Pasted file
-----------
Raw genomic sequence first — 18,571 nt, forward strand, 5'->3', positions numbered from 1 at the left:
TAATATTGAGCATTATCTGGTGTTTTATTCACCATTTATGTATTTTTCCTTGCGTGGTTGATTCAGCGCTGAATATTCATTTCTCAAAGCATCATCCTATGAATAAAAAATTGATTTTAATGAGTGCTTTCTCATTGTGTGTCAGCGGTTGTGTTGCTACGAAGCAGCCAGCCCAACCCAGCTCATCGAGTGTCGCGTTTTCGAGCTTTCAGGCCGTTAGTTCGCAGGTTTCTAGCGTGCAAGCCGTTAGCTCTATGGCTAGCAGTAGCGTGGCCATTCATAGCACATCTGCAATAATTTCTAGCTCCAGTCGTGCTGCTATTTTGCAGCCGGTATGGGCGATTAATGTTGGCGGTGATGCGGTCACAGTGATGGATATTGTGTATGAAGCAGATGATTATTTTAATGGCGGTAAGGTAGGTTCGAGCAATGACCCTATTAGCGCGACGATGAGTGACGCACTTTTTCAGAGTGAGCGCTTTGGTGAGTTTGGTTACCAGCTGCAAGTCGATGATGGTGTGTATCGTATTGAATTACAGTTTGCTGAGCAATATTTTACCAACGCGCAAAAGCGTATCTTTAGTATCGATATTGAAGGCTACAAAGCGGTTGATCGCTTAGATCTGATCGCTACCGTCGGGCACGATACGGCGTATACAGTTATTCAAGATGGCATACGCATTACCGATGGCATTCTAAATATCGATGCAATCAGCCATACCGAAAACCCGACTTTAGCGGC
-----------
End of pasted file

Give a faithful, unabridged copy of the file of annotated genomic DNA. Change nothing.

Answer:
Raw genomic sequence first — 18,571 nt, forward strand, 5'->3', positions numbered from 1 at the left:
TAATATTGAGCATTATCTGGTGTTTTATTCACCATTTATGTATTTTTCCTTGCGTGGTTGATTCAGCGCTGAATATTCATTTCTCAAAGCATCATCCTATGAATAAAAAATTGATTTTAATGAGTGCTTTCTCATTGTGTGTCAGCGGTTGTGTTGCTACGAAGCAGCCAGCCCAACCCAGCTCATCGAGTGTCGCGTTTTCGAGCTTTCAGGCCGTTAGTTCGCAGGTTTCTAGCGTGCAAGCCGTTAGCTCTATGGCTAGCAGTAGCGTGGCCATTCATAGCACATCTGCAATAATTTCTAGCTCCAGTCGTGCTGCTATTTTGCAGCCGGTATGGGCGATTAATGTTGGCGGTGATGCGGTCACAGTGATGGATATTGTGTATGAAGCAGATGATTATTTTAATGGCGGTAAGGTAGGTTCGAGCAATGACCCTATTAGCGCGACGATGAGTGACGCACTTTTTCAGAGTGAGCGCTTTGGTGAGTTTGGTTACCAGCTGCAAGTCGATGATGGTGTGTATCGTATTGAATTACAGTTTGCTGAGCAATATTTTACCAACGCGCAAAAGCGTATCTTTAGTATCGATATTGAAGGCTACAAAGCGGTTGATCGCTTAGATCTGATCGCTACCGTCGGGCACGATACGGCGTATACAGTTATTCAAGATGGCATACGCATTACCGATGGCATTCTAAATATCGATGCAATCAGCCATACCGAAAACCCGACTTTAGCGGC